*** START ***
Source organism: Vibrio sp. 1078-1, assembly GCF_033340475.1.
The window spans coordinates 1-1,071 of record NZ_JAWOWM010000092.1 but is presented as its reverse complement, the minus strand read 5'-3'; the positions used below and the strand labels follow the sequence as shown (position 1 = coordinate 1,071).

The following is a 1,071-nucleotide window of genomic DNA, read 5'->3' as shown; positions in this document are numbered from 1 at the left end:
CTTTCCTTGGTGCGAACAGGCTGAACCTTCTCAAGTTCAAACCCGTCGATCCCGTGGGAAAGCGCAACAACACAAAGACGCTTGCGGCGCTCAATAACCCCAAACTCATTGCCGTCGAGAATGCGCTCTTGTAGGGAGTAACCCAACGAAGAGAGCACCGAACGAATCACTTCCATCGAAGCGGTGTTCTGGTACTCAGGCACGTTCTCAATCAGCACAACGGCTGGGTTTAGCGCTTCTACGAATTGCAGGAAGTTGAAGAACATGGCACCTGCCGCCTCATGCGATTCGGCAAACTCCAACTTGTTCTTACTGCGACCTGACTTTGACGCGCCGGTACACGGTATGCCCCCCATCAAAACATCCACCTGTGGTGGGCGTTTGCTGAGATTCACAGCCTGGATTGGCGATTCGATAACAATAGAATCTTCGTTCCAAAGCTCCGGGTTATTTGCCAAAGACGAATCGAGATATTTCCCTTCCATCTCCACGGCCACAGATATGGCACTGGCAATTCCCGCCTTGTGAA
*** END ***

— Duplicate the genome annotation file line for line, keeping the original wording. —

Source organism: Vibrio sp. 1078-1, assembly GCF_033340475.1.
The window spans coordinates 1-1,071 of record NZ_JAWOWM010000092.1 but is presented as its reverse complement, the minus strand read 5'-3'; the positions used below and the strand labels follow the sequence as shown (position 1 = coordinate 1,071).

The following is a 1,071-nucleotide window of genomic DNA, read 5'->3' as shown; positions in this document are numbered from 1 at the left end:
CTTTCCTTGGTGCGAACAGGCTGAACCTTCTCAAGTTCAAACCCGTCGATCCCGTGGGAAAGCGCAACAACACAAAGACGCTTGCGGCGCTCAATAACCCCAAACTCATTGCCGTCGAGAATGCGCTCTTGTAGGGAGTAACCCAACGAAGAGAGCACCGAACGAATCACTTCCATCGAAGCGGTGTTCTGGTACTCAGGCACGTTCTCAATCAGCACAACGGCTGGGTTTAGCGCTTCTACGAATTGCAGGAAGTTGAAGAACATGGCACCTGCCGCCTCATGCGATTCGGCAAACTCCAACTTGTTCTTACTGCGACCTGACTTTGACGCGCCGGTACACGGTATGCCCCCCATCAAAACATCCACCTGTGGTGGGCGTTTGCTGAGATTCACAGCCTGGATTGGCGATTCGATAACAATAGAATCTTCGTTCCAAAGCTCCGGGTTATTTGCCAAAGACGAATCGAGATATTTCCCTTCCATCTCCACGGCCACAGATATGGCACTGGCAATTCCCGCCTTGTGAA